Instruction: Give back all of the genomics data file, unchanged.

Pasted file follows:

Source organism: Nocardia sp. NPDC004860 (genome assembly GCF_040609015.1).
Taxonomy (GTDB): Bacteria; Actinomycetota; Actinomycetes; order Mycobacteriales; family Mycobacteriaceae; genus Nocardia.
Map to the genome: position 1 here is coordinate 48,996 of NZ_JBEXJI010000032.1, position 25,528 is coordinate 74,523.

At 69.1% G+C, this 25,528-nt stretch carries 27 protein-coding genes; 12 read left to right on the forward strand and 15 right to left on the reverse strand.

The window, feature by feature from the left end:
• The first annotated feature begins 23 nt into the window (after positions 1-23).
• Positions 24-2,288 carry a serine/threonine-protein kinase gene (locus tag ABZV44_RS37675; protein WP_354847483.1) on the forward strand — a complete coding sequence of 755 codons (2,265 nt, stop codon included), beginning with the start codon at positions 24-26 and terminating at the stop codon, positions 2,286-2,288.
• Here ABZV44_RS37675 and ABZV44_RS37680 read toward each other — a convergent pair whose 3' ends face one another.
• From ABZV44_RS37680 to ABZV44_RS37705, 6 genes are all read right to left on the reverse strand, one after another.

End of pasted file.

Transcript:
Source organism: Nocardia sp. NPDC004860 (genome assembly GCF_040609015.1).
Taxonomy (GTDB): Bacteria; Actinomycetota; Actinomycetes; order Mycobacteriales; family Mycobacteriaceae; genus Nocardia.
Map to the genome: position 1 here is coordinate 48,996 of NZ_JBEXJI010000032.1, position 25,528 is coordinate 74,523.

At 69.1% G+C, this 25,528-nt stretch carries 27 protein-coding genes; 12 read left to right on the forward strand and 15 right to left on the reverse strand.

The window, feature by feature from the left end:
• The first annotated feature begins 23 nt into the window (after positions 1-23).
• Positions 24-2,288 carry a serine/threonine-protein kinase gene (locus tag ABZV44_RS37675; protein WP_354847483.1) on the forward strand — a complete coding sequence of 755 codons (2,265 nt, stop codon included), beginning with the start codon at positions 24-26 and terminating at the stop codon, positions 2,286-2,288.
• Here ABZV44_RS37675 and ABZV44_RS37680 read toward each other — a convergent pair whose 3' ends face one another.
• From ABZV44_RS37680 to ABZV44_RS37705, 6 genes are all read right to left on the reverse strand, one after another.